The Maltese government is bombarding its citizens’ Facebook news feeds on a colossal scale, spending millions in taxpayers’ money to the social media giant to ensure its promotional posts reach the right people.
The recent news that governments use big data firms like Cambridge Analytica to micro-target potential voters on their Facebook feeds shouldn’t have come as a surprise. As social media use rises and as more and more people get their news directly from platforms like Facebook, it is only natural for governments to want to claim large chunks of this new virtual space and move the public narrative in their favour.
Yet the Cambridge Analytica story has raised serious questions about whether Facebook has allowed itself to be used as a tool for politicians to pay for the vast-scale manipulation of public opinion – not through in-your-face ads but rather by pushing posts to the top of peoples’ Facebook news feeds in an extremely targeted manner. Which brings us to Malta.
Under Prime Minister Joseph Muscat, the Labour Party has won two general elections in 2013 and 2017, as well as European Parliament and local council elections in between, by colossal majorities of around 36,000 votes. Under Muscat’s leadership, the Labour Party has absolutely mastered the use of social media, leading to suspicions – first floated back in 2013 by assassinated journalist Daphne Caruana Galizia – that it has paid a company like Cambridge Analytica to manipulate people’s news feeds.
The government has flat-out denied even speaking to such companies, but data compiled by Lovin Malta shows it doesn’t even need to outsource this job and is perfectly capable of flooding social media with its own narratives by itself.
Let’s start breaking down the numbers
Data tabled in Parliament shows the government spent at least €2.62 million on social media ads between March 2013 and September 2017.
Unfortunately, the data is incomplete as the Finance Ministry and the Justice and Culture Ministry have not yet provided their respective figures – meaning we have no idea how much was spent on major social media campaigns like the Budgets and V18.
The total expenditure includes €1.34 million to market Malta overseas, which we will exclude as our intention is to analyse the local market.
We are therefore left with €1.28 million of public funds spent on social media ads over 55 months – an average of €23,331 a month. For the sake of this article, we are assuming all social media ads were on Facebook – by far the most popular social media platform in Malta.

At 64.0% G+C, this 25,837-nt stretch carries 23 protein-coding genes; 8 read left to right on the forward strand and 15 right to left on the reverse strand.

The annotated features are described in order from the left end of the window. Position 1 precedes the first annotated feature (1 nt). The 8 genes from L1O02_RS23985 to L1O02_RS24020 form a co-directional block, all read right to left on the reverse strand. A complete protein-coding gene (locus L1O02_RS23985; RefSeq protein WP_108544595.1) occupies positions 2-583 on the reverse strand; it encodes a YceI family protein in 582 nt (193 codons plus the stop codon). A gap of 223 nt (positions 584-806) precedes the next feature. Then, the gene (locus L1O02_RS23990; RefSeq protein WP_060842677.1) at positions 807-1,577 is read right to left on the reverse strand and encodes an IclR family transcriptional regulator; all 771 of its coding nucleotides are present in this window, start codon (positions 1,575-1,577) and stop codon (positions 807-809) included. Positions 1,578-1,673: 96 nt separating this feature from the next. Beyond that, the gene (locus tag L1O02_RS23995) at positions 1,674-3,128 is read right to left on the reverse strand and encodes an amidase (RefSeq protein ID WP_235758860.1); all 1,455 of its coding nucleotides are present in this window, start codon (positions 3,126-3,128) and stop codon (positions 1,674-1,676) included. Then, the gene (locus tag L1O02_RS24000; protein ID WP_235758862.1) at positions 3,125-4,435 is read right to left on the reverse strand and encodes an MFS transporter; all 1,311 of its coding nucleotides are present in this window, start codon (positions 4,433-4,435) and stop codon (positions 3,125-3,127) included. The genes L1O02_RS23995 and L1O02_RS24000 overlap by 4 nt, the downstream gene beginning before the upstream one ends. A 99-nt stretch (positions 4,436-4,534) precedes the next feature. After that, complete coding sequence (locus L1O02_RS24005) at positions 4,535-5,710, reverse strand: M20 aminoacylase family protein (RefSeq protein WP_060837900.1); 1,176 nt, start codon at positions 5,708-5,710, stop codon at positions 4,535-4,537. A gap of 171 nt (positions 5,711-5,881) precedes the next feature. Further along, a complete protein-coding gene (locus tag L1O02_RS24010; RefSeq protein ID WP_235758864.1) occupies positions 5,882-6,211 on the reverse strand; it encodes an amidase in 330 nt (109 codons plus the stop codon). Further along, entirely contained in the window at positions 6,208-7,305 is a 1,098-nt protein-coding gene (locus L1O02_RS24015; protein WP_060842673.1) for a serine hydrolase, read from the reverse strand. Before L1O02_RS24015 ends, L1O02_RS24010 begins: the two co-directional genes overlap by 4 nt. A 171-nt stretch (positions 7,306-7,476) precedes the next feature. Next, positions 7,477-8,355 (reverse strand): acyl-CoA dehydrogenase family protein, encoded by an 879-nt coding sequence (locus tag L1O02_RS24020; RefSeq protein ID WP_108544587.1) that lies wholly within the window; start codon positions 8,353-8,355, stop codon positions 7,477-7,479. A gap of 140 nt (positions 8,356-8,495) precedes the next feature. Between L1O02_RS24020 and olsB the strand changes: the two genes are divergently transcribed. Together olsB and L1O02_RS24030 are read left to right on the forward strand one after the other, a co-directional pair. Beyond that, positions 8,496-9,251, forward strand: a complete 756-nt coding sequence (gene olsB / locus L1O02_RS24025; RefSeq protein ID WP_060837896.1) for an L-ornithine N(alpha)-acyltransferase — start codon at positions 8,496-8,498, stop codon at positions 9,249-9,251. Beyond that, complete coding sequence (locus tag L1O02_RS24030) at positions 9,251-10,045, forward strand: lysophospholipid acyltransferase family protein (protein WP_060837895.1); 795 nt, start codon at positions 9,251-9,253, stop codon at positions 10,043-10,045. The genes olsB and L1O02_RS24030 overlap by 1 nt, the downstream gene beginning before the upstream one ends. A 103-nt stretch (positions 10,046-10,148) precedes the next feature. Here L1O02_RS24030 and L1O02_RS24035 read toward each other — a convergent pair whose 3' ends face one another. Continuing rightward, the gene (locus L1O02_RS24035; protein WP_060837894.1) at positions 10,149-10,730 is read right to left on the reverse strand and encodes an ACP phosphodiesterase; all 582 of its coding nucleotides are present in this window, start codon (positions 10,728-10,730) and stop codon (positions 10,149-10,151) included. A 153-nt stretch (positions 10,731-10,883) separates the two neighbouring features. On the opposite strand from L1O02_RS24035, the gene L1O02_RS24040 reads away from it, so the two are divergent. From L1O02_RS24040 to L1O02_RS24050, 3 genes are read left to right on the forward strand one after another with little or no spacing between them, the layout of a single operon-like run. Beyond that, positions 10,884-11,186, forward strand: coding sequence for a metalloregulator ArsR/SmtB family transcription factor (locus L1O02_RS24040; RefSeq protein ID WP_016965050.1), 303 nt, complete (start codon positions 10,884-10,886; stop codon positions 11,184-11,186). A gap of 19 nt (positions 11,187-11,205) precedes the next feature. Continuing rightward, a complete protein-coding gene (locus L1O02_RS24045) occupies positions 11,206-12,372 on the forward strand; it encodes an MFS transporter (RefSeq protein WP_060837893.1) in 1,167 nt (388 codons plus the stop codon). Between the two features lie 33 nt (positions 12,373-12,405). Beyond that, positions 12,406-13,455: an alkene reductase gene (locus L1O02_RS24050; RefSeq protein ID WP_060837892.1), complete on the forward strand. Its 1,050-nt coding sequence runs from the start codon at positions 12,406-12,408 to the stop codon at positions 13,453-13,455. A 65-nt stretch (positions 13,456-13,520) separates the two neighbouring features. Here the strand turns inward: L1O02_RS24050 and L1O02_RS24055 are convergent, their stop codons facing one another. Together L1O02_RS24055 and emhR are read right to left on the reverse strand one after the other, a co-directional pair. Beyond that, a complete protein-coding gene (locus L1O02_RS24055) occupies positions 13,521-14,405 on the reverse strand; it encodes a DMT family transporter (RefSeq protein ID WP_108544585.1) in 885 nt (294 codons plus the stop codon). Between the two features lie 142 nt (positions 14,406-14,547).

The expenditure isn’t distributed evenly amongst ministries. The Office of the Prime Minister has spent a whopping €553,393 on social media ads between March 2013 and September 2017, followed by the Gozo Ministry (€394,825) and the Education Ministry (€178,221). In contrast, the foreign affairs ministry has only spent a meagre €60.
An analysis by MaltaToday last year on the OPM’s expenditure shows clear surges in spending during the two most recent Budgets on record (October-November 2015 and 2016) and during the last general election (April-May 2017).
So how many people is the government reaching on Facebook?
It’s impossible to give an exact figure as Facebook has a complex algorithm system that allows sponsored posts to be targeted at very specific audiences. You can target people by age, by gender, by marital status, by which pages they like and by which groups they form part of, so as to ensure your ads will only appear on the Facebook news feeds of people who are likely to be interested in them. For example, ads about the Vote 16 campaign could be targeted primarily at teenagers, while ads about pension reforms could be targeted primarily at older people.
To arrive at an estimate at the impact of sponsored posts on Facebook news feeds, we used data from ten randomly selected Lovin Malta sponsored posts from last month. On average, pumping €90 into one of our articles gives it an extra reach (ie. how many times a post pops up on a newsfeed) of 56,658 Facebook news feeds.
Ok, but what about the government?
If the government spends €23,314 on social media ads a month and if pumping €90 into a post gives it an average extra reach of 56,658 people, then a simple calculation will reveal that the government’s sponsored Facebook posts have a monthly average news feed reach of 14,676,940.
It is important to clarify here that we are only talking about the paid reach of Facebook posts here. This is over and above the amount of times the posts would have appeared in people’s news feeds organically, ie. without a money-induced boost.
The figure is astronomical. To put it into perspective, Lovin Malta’s articles had an average TOTAL reach (paid and organic) of 1,377,080 people last month. Therefore, by sponsoring posts, the government is gaining a Facebook reach worth 11 Lovin Malta pages.
How does this compare to other countries?
If you assume that everyone in Malta has a Facebook account and divide the government’s paid reach by Malta’s population (450,000), you would find that paid government posts are popping up on people’s news feeds on average 32.6 times a month.